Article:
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Being not deficient, blind, or lame of sense,
your action. 4 Bra.
Humbly I thank your grace. Here is the man, this Moor; whom now, it seems, Your special mandate, for the state affairs, Hath hither brought.
Duke & Sen. We are very sorry for it. Duke. What, in your own part, can you say to this?
[To OTHELLO. Bra. Nothing but this is so.
Oth. Most potent, grave, and reverend signiors, My very noble and approv'd good masters, That I have ta'en away this old man's daughter, It is most true; true, I have married her; The very
head and front of my offending Hath this extent, no more.
Rude am I in my speech, And little bless'd with the set phrase of peace, For since these arms of mine had seven years' pith, Till now some nine moons wasted, they have us'd Their dearest actions in the tented field ; And little of this great world can I speak, More than pertains to feats of broil and battle ; And therefore little shall I grace my cause, In speaking for myself: Yet, by your gracious pa
tience, I will a round unvarnish'd tale deliver Of my whole course of love; what drugs, what
charms, What conjuration, and what mighty magick,
s Best exertion.
(For such proceeding I am charg'd withal,)
A maiden never bold;
To vouch this is no proof;
likelihoods Of modern seeming?, do prefer against him.
1 Sen. But, Othello, speak;
I do beseech
you, Send for the lady to the Sagittary, And let her speak of me before her father : If you
do find me foul in her report, The trust, the office, I do hold of you, Not only take away, but let your
sentence Even fall upon my life, Duke.
Fetch Desdemona hither. I Oth. Ancient, conduct them ;,
best know the place. [Exeunt Iago, and Attendants. And, till she come, as truly as to heaven I do confess the vices of my blood,
6 Open proof.
7 Weak show.
So justly to your grave ears I 'll present
Duke. Say it, Othello.
Oth. Her father lov'd me, oft invited me;
year ; the battles, sieges, fortunes,
breach; Of being taken by the insolent foe, And sold to slavery; of my redemption thence, And portance in my travel's history: Wherein of antres 'vast, and desarts idle, Rough quarries, rocks, and hills whose heads touch
heaven, It was my hint to speak, such was the process; And of the Cannibals that each other eat, The Anthropophagi, and men whose heads Do grow beneath their shoulders. These things to
hear, Would Desdemona seriously incline: But still the house affairs would draw her thence ; Which ever as she could with haste despatch, She'd come again, and with a greedy ear Devour up my discourse: Which I observing, Took once a pliant hour; and found good means To draw from her a prayer of earnest heart, That I would all my pilgrimage dilate, Whereof by parcels she had something heard, But not intentively?: I did consent ; And often did beguile her of her tears,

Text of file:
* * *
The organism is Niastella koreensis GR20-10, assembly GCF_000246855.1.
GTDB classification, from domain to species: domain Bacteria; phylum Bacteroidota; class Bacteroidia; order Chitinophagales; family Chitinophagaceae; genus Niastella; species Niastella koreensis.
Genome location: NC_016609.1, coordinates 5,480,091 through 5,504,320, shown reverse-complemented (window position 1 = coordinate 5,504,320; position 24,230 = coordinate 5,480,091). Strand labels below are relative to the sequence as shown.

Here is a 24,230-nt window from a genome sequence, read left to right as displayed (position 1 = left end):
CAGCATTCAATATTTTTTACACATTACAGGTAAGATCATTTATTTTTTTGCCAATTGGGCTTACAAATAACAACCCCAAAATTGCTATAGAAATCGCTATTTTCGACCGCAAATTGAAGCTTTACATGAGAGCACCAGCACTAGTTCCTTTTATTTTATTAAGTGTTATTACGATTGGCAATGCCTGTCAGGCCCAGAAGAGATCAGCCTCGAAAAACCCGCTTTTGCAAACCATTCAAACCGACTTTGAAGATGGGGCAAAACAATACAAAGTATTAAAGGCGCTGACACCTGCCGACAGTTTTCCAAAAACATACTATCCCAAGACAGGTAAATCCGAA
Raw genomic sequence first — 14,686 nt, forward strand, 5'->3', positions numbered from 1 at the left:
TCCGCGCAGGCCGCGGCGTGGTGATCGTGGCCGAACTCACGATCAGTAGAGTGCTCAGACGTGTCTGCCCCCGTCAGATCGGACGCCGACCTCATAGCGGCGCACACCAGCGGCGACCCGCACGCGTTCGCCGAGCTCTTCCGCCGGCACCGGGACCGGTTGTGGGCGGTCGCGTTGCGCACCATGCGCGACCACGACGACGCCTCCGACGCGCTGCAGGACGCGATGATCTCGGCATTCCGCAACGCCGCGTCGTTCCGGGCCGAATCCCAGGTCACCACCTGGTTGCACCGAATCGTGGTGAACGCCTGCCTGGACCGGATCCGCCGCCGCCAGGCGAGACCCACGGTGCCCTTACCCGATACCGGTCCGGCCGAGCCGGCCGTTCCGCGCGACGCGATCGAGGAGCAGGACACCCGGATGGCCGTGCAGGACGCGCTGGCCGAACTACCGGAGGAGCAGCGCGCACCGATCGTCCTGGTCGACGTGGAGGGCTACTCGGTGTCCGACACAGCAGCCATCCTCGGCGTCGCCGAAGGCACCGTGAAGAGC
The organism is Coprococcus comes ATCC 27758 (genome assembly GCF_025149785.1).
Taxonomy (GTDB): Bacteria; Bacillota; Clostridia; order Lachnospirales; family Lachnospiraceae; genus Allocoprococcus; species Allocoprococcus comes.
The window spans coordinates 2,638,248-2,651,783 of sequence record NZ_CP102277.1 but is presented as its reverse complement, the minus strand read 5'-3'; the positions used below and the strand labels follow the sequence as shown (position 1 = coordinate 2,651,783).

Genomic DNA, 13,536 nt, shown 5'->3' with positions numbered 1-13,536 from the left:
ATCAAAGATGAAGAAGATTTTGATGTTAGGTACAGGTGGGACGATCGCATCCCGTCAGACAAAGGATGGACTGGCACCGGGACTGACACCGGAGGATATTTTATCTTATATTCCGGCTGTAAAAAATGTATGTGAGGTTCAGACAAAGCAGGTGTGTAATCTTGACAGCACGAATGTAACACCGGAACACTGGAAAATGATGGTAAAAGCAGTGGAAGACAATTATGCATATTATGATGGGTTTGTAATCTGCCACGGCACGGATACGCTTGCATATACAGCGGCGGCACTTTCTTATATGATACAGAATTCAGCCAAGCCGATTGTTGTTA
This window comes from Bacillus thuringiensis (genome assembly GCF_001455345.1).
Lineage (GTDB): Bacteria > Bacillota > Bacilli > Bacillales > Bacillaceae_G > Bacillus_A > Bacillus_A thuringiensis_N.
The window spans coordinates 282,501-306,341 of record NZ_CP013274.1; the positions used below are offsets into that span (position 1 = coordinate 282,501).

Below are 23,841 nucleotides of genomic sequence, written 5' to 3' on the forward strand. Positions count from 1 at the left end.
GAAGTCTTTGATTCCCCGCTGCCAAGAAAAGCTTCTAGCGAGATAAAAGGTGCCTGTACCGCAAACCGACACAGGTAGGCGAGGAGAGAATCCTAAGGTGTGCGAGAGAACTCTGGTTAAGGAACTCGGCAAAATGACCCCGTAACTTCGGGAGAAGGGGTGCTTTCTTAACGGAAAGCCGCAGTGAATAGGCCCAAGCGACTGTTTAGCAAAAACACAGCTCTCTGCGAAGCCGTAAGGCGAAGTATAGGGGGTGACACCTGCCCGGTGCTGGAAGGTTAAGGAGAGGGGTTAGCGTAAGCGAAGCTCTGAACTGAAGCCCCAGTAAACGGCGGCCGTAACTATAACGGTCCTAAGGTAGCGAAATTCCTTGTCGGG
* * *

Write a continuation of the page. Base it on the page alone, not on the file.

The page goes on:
? My behaviour. > Caves and dens,
When I did speak of some distressful stroke,
- In faith,'t was strange, ’t was passing
strange ; 'T was pitiful, 't was wondrous pitiful : She wish’d, she had not heard it; yet she wish'd That heaven had made her such a man: she thank'd
me ; And bade me, if I had a friend that lov'd her, I should but teach him how to tell my story, And that would woo her. Upon this hint, I spake: She lov'd me for the dangers I had pass'd; And I lov'd her, that she did pity them. This only is the witchcraft I have us’d; Here comes the lady, let her witness it.
Enter DesDeMONA, IAGO, and Attendants. Duke. I think, this tale would win my daughter
too. Good Brabantio, Take
up this mangled matter at the best : Men do their broken weapons
use, Than their bare hands. Bra.
I pray you, hear her speak; If she confess, that she was half the wooer, Destruction on my head, if my bad blame Light on the man ! - Come hither, gentle mistress; Do you perceive in all this noble company, Where most you owe obedience? Des.
My noble father, I do perceive here a divided duty: To you I am bound for life and education; My life, and education, both do learn me How to respect you ; you are the lord of duty, I am hitherto your daughter: But here's my
husband; VOL. X.
And so much duty as my mother show'd
Then I have done ;-
sentence, Which, as a grise , or step, may help these lovers Into your
favour. When remedies are past, the griefs are ended, : By seeing the worst, which late on hopes depended. To mourn a mischief that is past and
gone, Is the next way to draw new mischief on. What cannot be preserv'd when fortune takes, Patience her injury a mockery makes. The robb’d, that smiles, steals something from the
thief; He robs himself, that spends a bootless grief.
Bra. So let the Turk of Cyprus us beguile; We lose it not, so long as we can smile. He bears the sentence well, that nothing bears But the free comfort which from thence he hears : But he bears both the sentence and the sorrow, That, to pay grief, must of poor patience borrow, These sentences, to sugar, or to gall, Being strong on both sides are equivocal : But words are words; I never yet did hear, That the bruis'd heart was pierced through the ear.